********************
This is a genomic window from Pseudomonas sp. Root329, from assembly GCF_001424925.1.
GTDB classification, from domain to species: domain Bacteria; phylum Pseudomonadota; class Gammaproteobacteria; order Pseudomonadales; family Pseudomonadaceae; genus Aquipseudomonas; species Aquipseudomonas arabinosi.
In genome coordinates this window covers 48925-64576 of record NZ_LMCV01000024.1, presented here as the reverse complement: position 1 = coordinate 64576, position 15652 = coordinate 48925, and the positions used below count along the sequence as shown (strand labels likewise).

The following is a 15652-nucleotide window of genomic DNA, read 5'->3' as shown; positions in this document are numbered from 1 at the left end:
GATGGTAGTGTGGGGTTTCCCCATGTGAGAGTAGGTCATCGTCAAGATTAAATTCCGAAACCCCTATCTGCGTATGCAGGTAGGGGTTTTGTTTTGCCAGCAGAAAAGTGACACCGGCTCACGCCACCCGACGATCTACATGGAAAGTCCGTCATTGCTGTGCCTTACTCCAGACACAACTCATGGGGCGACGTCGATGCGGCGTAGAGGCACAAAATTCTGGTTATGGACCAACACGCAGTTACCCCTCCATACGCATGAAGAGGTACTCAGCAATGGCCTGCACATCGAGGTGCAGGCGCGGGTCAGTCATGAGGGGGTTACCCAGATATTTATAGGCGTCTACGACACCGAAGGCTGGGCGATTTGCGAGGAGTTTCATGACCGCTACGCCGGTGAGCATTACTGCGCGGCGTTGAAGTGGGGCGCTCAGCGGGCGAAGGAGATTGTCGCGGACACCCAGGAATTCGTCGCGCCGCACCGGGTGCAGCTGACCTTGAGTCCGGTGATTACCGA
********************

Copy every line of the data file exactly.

This is a genomic window from Pseudomonas sp. Root329, from assembly GCF_001424925.1.
GTDB classification, from domain to species: domain Bacteria; phylum Pseudomonadota; class Gammaproteobacteria; order Pseudomonadales; family Pseudomonadaceae; genus Aquipseudomonas; species Aquipseudomonas arabinosi.
In genome coordinates this window covers 48925-64576 of record NZ_LMCV01000024.1, presented here as the reverse complement: position 1 = coordinate 64576, position 15652 = coordinate 48925, and the positions used below count along the sequence as shown (strand labels likewise).

The following is a 15652-nucleotide window of genomic DNA, read 5'->3' as shown; positions in this document are numbered from 1 at the left end:
GATGGTAGTGTGGGGTTTCCCCATGTGAGAGTAGGTCATCGTCAAGATTAAATTCCGAAACCCCTATCTGCGTATGCAGGTAGGGGTTTTGTTTTGCCAGCAGAAAAGTGACACCGGCTCACGCCACCCGACGATCTACATGGAAAGTCCGTCATTGCTGTGCCTTACTCCAGACACAACTCATGGGGCGACGTCGATGCGGCGTAGAGGCACAAAATTCTGGTTATGGACCAACACGCAGTTACCCCTCCATACGCATGAAGAGGTACTCAGCAATGGCCTGCACATCGAGGTGCAGGCGCGGGTCAGTCATGAGGGGGTTACCCAGATATTTATAGGCGTCTACGACACCGAAGGCTGGGCGATTTGCGAGGAGTTTCATGACCGCTACGCCGGTGAGCATTACTGCGCGGCGTTGAAGTGGGGCGCTCAGCGGGCGAAGGAGATTGTCGCGGACACCCAGGAATTCGTCGCGCCGCACCGGGTGCAGCTGACCTTGAGTCCGGTGATTACCGA